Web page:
For the topic, I had to parameterize it so that the web uses one defined by WildFly while the standalone continues to use the dynamic topic.

             

            In the end, the standalone continues to use "classic" ActiveMQ and the Web uses Artemis, both using the same code with the exception of the topic being parameterized to permit WildFly to provide it.  An extension class for the Web uses the JNDI required for WildFly topic lookup, overriding the defaults used by standalone where JNDI properties define the MQ instance as in-memory and the topic is dynamically created.

             

            Also, for anyone reading this, I replaced the class ActiveMQ jar with a client jar I found in WildFly: artemis-jms-client-1.1.0.wildfly-011.jar.  I also had to add jboss-jms-api_2.0_spec-1.0.0.Final.jar, which I also found in WildFly.  Not sure this is the correct method or ideal jars, but it worked. 

            • 3. Re: Trying to get in-jvm ActiveMQ with dynamic topics working in Wildfly 10
              Justin Bertram Master

              Wildfly supports an "in-jvm" connector.  But, it's not clear if this persists locally when durable, to offload non-durable to cache to reduce memory contstraints, or for any other reason.  I suspect it uses a local DB, and durable is truly durable -- persisted to disk.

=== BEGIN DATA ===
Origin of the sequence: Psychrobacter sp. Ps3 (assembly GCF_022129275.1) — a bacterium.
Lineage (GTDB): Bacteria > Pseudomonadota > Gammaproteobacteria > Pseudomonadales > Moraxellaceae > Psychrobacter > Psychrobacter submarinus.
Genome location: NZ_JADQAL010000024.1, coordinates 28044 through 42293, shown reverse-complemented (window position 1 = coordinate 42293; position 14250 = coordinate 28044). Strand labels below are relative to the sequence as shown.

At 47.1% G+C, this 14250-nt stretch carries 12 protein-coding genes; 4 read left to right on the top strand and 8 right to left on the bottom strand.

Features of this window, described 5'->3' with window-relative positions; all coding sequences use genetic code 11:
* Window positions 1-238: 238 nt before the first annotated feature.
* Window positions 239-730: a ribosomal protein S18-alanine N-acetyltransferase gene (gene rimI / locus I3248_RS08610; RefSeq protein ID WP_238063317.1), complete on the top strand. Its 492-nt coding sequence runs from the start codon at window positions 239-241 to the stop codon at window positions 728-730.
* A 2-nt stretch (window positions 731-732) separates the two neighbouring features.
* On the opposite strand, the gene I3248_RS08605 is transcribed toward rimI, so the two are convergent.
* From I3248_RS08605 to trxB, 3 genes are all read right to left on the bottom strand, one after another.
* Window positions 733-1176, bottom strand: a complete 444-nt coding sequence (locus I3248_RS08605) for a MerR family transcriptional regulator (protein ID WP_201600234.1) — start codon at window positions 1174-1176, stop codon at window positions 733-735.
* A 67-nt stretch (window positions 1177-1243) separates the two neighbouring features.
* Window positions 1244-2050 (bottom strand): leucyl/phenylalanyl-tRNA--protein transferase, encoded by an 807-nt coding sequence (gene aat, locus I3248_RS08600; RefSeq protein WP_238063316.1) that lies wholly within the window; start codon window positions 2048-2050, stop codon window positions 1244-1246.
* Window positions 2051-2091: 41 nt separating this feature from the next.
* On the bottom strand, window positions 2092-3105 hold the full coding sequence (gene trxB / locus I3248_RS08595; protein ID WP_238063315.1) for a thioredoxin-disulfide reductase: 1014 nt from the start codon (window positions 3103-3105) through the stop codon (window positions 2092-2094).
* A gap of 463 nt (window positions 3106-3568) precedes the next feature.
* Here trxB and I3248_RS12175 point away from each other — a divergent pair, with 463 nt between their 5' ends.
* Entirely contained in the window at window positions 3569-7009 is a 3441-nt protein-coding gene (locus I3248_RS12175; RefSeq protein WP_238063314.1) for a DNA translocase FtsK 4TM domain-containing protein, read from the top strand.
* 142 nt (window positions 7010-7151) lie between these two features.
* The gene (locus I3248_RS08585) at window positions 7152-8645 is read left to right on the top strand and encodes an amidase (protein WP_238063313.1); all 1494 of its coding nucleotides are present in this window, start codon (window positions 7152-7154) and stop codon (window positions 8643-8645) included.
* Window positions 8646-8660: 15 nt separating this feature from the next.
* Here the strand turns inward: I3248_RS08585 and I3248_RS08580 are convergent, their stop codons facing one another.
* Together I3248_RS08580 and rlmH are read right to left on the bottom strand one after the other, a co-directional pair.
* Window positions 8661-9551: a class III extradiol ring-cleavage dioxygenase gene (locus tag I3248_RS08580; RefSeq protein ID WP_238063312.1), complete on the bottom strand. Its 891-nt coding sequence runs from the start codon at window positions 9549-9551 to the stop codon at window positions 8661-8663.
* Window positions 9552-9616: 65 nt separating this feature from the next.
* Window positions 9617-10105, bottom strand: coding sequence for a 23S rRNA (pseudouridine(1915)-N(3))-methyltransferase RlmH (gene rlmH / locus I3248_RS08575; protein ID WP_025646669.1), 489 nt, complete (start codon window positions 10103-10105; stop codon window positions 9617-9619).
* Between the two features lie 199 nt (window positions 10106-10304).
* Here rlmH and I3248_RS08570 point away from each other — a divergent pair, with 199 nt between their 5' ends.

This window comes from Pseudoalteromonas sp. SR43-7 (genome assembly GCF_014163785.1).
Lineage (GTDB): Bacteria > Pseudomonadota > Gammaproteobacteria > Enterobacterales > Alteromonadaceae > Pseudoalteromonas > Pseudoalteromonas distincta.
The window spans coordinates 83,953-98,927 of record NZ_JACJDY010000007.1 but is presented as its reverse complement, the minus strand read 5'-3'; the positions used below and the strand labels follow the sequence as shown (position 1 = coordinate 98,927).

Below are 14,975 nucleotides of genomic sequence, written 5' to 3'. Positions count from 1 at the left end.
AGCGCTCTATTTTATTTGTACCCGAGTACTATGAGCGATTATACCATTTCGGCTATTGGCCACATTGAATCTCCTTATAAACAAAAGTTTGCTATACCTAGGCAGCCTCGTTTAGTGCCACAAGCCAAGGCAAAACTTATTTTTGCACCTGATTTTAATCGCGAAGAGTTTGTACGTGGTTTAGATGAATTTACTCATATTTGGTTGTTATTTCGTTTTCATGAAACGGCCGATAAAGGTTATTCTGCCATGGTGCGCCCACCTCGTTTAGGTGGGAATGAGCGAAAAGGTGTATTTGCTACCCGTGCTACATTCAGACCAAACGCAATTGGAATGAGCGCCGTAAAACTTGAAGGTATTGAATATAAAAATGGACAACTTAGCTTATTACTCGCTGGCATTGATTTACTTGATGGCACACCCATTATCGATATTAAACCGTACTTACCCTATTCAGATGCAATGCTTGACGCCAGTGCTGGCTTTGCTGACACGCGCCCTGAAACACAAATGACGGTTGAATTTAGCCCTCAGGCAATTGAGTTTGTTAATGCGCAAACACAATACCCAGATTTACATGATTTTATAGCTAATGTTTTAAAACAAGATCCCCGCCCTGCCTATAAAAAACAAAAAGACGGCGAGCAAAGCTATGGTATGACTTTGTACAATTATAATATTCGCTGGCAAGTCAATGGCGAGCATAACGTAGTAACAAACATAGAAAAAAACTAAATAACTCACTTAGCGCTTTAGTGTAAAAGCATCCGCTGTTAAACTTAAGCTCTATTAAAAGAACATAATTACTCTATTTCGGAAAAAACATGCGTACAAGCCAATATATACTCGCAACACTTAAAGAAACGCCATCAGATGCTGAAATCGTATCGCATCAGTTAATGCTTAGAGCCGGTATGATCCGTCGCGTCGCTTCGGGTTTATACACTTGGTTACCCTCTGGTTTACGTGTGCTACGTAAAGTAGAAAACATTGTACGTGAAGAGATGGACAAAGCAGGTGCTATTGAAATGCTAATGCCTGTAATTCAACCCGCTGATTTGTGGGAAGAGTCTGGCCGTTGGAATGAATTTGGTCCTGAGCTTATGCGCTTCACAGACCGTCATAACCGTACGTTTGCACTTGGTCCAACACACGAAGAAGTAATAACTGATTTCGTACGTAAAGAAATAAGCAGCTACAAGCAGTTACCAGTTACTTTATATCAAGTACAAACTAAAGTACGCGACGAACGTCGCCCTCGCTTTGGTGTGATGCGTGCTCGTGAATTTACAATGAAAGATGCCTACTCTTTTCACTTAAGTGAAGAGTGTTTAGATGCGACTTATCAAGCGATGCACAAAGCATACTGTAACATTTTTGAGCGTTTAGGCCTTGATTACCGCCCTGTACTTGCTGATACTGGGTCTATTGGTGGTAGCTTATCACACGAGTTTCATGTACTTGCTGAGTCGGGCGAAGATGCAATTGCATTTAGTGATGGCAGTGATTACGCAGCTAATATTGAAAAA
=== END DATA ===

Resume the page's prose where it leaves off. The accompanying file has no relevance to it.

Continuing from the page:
As I noted previously, the connector's configuration has nothing to do with whether or not the message will be persisted to disk.  The durability of the message is defined by the message itself.  Durable messages are persisted to disk by default, but that behavior can be changed by marking the destination as non-durable or disabling persistence completely on the broker.  In any event, if the message is marked as non-durable then it won't be persisted to disk.  If you want to ensure that nothing is persisted to disk no matter what (e.g. some client sends a durable message by mistake) then you should set the "persistence-enabled" attribute on the "server" element to "false".

               

              This is ultimately going to be running on a computer with Terabytes of RAM.

              I'm curious to know what JVM and what GC configuration you're using to maximize performance over this amount of heap space.  Could you share any of those details?